It almost sounds like Wilson is describing himself when describing Dalton.
"I have a lot of respect for Andy. I met him a couple times, a few times, through different conferences and retreats and that kind of stuff and been around him," Wilson said. "First of all, his demeanor is great. He's got a great, great demeanor about him, and he just seems to be really playing really clutch football and making great throws. I've seen a little bit of him so far this year, watching him every once in a while after the games and stuff. I hear he's playing at a very high level and I'm not surprised by it. He seems like a guy that loves the game of football and loves to work."
Winston not only played for Seattle in the 2014 preseason, but he played against the Hawks twice in 2013 for Arizona. He played in one of the only two home games Seattle has lost since 2013 when Cardinals quarterback Carson Palmer survived four interceptions.
"Our defense stood on its head that day, we kept Russell Wilson in the pocket, and we shut down the run," Winston said. "They're one of those teams that rely on other teams not willing to keep slugging the whole time. They kind of rely on you to say, "Uncle," and blink a little bit and that's when they've got you. I think if you're willing to stay in there and say no matter what happens we're willing to play toe to toe as long as you can . . . That's how the Lions did it (in Monday night's loss in Seattle.) They went for the longest time not looking very good. But they never stopped. They returned a fumble for a TD and put together one last drive and they had a chance to win it."
That's exactly the kind of winner Lewis has tried to build here. It's no coincidence that in the last decade the Bengals and Seattle are near the top of the NFL in turnover differential. Coming into this season since 2005 the Bengals are plus-31, second in the AFC. Seattle, coached half that time by Pete Carroll, came in third in the NFC at plus-39.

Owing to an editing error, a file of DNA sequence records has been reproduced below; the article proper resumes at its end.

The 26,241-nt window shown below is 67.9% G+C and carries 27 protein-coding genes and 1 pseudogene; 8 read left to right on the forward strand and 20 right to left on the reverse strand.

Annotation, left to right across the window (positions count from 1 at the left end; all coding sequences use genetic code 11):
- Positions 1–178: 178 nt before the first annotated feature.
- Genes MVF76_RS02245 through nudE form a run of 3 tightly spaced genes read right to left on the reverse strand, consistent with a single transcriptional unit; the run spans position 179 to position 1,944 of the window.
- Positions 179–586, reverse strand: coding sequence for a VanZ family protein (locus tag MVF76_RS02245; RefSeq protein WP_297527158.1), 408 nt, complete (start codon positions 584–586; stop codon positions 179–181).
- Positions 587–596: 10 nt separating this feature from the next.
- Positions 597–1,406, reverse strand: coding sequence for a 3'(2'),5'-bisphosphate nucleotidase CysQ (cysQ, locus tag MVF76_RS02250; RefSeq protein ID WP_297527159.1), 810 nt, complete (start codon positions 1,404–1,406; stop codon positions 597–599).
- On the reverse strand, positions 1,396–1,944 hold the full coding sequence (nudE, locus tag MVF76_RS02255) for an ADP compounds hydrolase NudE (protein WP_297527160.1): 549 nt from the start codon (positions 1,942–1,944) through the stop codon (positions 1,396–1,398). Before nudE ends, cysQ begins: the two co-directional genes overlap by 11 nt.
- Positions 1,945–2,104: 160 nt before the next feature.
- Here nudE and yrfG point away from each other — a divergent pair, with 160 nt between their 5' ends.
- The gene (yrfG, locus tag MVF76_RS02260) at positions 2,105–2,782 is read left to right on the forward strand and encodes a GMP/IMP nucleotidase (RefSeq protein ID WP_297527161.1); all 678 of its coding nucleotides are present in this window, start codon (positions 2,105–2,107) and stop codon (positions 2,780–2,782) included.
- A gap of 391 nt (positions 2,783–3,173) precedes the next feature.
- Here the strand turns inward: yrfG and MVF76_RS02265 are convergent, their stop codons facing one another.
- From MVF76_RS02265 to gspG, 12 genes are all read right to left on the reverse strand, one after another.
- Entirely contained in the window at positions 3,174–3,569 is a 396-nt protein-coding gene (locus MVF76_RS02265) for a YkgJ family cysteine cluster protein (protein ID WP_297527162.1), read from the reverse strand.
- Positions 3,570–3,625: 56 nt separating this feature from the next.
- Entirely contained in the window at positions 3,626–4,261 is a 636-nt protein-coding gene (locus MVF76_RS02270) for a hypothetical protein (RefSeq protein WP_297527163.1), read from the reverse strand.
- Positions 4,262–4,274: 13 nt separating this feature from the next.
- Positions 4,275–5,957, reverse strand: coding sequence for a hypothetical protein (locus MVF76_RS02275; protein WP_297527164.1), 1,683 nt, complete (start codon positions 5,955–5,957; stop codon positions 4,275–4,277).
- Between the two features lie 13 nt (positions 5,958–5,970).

"They do a good job of defending the goal line, defending the score," Lewis said. "They don't let you score a lot of points. That's their mode of operation. They want that ball down inside and they are going to vertically penetrate against you on defense. Since Pete has been there, they don't turn the ball over a great deal, Russell Wilson takes care of the football. As we know, that leads to success."
Dalton and Wilson seem to agree if there's one thing the Bengals defense shares with Seattle's group it is the intensity.
"I think what gets lost because they're a talented crew is how hard they play," Winston said of the Hawks. "They do a great job running to the ball. Even Earl Thomas is back there 20 yards at safety and he's sprinting to stop the run."
If there's a guy that epitomizes what the Bengals offense is trying to defeat, it is defensive lineman Michael Bennett. With 17.5 sacks in his three seasons with Seattle (two already this season), the 6-4, 271-pound Bennet lines up anywhere with the kind of versatility the Bengals are trying to ferret out on their line.
"When you're trying to get a spot like he was, you learn every single position," Winston said. "And now he can go play left end for (Cliff) Avril, or he can kick into the three technique. He has that kind of ability I think it's also his mindset because of how he came up through the ranks.
"He's smart. He does a great job playing in the system even when it looks like he's free-lancing. He knows what the other guys are doing. He's tough to block. He gets a good feel against you and where he's going to be in the pocket and he adjusts."
In the end, no doubt the game is decided in the trenches, much to the delight of Lewis and Carroll.
"It's going to be a big test for us. Just for the simple fact we've been playing a lot of good ball and now we have to go out there against a good test to show everybody we can continue to do that," Winston said. "They're a tough team, and it's a tough task for us. But I'm excited about it because I think we match up well against them."